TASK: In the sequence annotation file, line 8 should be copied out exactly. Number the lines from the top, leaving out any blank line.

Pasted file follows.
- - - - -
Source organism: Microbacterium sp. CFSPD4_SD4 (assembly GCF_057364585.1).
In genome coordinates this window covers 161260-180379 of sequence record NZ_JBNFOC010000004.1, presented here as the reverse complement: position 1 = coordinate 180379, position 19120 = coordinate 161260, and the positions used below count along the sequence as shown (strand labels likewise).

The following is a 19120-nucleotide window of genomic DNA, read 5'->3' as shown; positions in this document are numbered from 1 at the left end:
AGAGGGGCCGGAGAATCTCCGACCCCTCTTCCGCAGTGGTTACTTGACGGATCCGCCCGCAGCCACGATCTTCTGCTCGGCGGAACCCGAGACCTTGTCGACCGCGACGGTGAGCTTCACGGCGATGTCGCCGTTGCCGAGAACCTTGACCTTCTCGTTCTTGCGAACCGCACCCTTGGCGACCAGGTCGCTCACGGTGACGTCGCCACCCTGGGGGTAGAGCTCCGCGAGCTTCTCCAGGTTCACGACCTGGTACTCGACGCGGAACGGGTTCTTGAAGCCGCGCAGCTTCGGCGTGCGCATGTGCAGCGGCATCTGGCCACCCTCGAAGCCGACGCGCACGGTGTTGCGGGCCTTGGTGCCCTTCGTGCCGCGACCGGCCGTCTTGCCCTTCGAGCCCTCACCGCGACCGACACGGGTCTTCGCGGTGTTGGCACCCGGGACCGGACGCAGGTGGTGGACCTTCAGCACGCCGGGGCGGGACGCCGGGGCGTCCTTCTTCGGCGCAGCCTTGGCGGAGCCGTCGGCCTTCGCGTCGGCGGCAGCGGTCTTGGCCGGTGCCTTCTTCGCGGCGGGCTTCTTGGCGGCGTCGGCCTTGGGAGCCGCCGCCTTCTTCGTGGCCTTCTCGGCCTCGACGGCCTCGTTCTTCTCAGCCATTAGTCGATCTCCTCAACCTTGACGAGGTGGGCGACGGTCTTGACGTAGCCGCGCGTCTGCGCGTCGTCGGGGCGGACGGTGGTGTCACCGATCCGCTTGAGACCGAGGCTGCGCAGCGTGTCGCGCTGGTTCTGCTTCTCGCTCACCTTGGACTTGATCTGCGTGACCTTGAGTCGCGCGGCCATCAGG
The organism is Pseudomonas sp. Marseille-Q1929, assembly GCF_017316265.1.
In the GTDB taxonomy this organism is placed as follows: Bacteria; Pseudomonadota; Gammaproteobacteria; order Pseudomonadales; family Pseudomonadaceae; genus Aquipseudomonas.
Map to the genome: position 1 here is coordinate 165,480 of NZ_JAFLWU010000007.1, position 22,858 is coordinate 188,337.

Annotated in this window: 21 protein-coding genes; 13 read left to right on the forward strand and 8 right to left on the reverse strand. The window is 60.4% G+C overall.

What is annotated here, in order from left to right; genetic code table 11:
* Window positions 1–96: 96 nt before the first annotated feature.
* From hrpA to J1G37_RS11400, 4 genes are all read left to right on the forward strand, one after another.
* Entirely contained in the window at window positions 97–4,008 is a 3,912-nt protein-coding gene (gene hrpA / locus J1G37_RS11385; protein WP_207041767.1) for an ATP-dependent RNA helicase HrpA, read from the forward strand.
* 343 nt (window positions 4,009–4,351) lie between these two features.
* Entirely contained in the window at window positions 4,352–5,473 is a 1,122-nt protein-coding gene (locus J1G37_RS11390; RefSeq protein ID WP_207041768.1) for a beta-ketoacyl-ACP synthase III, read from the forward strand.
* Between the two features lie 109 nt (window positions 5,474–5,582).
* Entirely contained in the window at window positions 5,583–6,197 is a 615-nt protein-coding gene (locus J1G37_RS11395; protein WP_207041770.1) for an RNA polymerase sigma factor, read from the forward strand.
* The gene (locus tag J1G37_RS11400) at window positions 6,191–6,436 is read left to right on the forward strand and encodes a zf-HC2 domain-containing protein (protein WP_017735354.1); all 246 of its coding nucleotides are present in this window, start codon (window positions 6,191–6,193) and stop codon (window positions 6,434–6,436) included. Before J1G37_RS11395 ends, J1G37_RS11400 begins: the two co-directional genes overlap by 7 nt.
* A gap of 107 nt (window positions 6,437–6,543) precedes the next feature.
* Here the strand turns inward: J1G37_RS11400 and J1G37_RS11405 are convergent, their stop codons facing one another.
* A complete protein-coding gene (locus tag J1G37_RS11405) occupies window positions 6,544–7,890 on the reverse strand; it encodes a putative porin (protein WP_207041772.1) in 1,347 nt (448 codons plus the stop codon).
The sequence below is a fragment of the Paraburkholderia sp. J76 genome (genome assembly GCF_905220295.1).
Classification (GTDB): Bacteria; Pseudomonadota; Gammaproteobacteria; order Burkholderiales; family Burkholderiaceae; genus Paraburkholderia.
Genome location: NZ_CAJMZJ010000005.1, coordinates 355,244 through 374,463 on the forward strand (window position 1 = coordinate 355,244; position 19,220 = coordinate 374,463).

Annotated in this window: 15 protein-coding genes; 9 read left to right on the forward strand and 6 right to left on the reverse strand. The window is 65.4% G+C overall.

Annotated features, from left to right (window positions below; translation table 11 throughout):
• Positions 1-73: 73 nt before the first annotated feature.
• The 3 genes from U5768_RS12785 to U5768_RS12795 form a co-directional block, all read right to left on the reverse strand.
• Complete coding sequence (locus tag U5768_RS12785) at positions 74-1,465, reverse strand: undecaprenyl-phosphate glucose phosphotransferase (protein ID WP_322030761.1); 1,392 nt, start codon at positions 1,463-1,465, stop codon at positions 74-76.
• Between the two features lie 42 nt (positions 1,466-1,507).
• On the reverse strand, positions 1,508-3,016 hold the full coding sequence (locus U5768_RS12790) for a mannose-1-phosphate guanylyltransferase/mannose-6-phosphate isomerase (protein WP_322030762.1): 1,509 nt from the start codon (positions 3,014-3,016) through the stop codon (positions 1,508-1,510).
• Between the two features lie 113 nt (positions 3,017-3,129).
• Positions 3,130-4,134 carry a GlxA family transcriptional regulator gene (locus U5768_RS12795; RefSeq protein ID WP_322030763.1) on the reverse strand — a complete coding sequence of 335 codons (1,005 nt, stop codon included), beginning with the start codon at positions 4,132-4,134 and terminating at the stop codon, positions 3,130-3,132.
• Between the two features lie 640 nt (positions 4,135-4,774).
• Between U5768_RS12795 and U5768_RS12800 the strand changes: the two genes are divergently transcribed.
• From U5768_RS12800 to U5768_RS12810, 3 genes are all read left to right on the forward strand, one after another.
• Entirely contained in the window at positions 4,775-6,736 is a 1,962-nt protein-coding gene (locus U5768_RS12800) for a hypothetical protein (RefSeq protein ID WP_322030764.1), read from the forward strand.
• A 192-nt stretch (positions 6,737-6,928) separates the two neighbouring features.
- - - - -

Annotated in this window: 21 protein-coding genes; 13 read left to right on the forward strand and 8 right to left on the reverse strand. The window is 60.4% G+C overall.